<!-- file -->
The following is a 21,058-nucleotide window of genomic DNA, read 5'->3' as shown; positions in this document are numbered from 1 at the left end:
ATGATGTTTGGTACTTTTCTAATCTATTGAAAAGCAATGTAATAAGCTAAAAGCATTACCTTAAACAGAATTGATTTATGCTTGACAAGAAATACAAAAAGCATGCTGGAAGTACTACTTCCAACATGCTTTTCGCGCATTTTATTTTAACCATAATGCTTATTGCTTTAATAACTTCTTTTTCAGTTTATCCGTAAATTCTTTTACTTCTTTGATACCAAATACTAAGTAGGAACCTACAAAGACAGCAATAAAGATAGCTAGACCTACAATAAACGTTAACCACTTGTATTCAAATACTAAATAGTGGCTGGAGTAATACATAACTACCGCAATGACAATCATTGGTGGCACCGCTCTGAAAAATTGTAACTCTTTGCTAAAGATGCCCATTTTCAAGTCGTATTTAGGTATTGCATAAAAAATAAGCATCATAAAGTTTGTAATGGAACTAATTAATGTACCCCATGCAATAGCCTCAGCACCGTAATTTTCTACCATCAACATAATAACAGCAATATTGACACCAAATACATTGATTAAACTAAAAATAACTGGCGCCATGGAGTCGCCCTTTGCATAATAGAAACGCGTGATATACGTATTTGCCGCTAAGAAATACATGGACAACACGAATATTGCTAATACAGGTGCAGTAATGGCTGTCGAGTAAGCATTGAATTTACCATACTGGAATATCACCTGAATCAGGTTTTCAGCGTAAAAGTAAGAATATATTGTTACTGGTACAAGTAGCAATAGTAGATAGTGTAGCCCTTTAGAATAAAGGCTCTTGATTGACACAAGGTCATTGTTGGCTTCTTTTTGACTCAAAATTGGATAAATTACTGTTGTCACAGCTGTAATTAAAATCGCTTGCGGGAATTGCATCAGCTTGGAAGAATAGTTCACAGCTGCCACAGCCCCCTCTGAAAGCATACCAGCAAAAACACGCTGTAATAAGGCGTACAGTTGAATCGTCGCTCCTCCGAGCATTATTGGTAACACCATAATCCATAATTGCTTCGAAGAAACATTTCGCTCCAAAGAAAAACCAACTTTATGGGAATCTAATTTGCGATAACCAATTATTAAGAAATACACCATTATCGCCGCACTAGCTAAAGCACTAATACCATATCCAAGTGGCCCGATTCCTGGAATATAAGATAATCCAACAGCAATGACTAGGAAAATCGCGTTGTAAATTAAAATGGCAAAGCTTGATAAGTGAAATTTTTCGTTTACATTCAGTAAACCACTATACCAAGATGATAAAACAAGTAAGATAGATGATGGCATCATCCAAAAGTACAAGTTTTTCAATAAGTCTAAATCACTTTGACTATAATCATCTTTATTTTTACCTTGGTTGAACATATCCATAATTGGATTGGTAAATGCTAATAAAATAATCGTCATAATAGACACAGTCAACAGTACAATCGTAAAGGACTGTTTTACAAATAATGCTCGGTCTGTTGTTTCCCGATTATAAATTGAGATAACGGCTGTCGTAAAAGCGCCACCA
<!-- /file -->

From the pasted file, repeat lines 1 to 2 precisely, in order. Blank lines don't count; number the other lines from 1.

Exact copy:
The following is a 21,058-nucleotide window of genomic DNA, read 5'->3' as shown; positions in this document are numbered from 1 at the left end:
ATGATGTTTGGTACTTTTCTAATCTATTGAAAAGCAATGTAATAAGCTAAAAGCATTACCTTAAACAGAATTGATTTATGCTTGACAAGAAATACAAAAAGCATGCTGGAAGTACTACTTCCAACATGCTTTTCGCGCATTTTATTTTAACCATAATGCTTATTGCTTTAATAACTTCTTTTTCAGTTTATCCGTAAATTCTTTTACTTCTTTGATACCAAATACTAAGTAGGAACCTACAAAGACAGCAATAAAGATAGCTAGACCTACAATAAACGTTAACCACTTGTATTCAAATACTAAATAGTGGCTGGAGTAATACATAACTACCGCAATGACAATCATTGGTGGCACCGCTCTGAAAAATTGTAACTCTTTGCTAAAGATGCCCATTTTCAAGTCGTATTTAGGTATTGCATAAAAAATAAGCATCATAAAGTTTGTAATGGAACTAATTAATGTACCCCATGCAATAGCCTCAGCACCGTAATTTTCTACCATCAACATAATAACAGCAATATTGACACCAAATACATTGATTAAACTAAAAATAACTGGCGCCATGGAGTCGCCCTTTGCATAATAGAAACGCGTGATATACGTATTTGCCGCTAAGAAATACATGGACAACACGAATATTGCTAATACAGGTGCAGTAATGGCTGTCGAGTAAGCATTGAATTTACCATACTGGAATATCACCTGAATCAGGTTTTCAGCGTAAAAGTAAGAATATATTGTTACTGGTACAAGTAGCAATAGTAGATAGTGTAGCCCTTTAGAATAAAGGCTCTTGATTGACACAAGGTCATTGTTGGCTTCTTTTTGACTCAAAATTGGATAAATTACTGTTGTCACAGCTGTAATTAAAATCGCTTGCGGGAATTGCATCAGCTTGGAAGAATAGTTCACAGCTGCCACAGCCCCCTCTGAAAGCATACCAGCAAAAACACGCTGTAATAAGGCGTACAGTTGAATCGTCGCTCCTCCGAGCATTATTGGTAACACCATAATCCATAATTGCTTCGAAGAAACATTTCGCTCCAAAGAAAAACCAACTTTATGGGAATCTAATTTGCGATAACCAATTATTAAGAAATACACCATTATCGCCGCACTAGCTAAAGCACTAATACCATATCCAAGTGGCCCGATTCCTGGAATATAAGATAATCCAACAGCAATGACTAGGAAAATCGCGTTGTAAATTAAAATGGCAAAGCTTGATAAGTGAAATTTTTCGTTTACATTCAGTAAACCACTATACCAAGATGATAAAACAAGTAAGATAGATGATGGCATCATCCAAAAGTACAAGTTTTTCAATAAGTCTAAATCACTTTGACTATAATCATCTTTATTTTTACCTTGGTTGAACATATCCATAATTGGATTGGTAAATGCTAATAAAATAATCGTCATAATAGACACAGTCAACAGTACAATCGTAAAGGACTGTTTTACAAATAATGCTCGGTCTGTTGTTTCCCGATTATAAATTGAGATAACGGCTGTCGTAAAAGCGCCACCA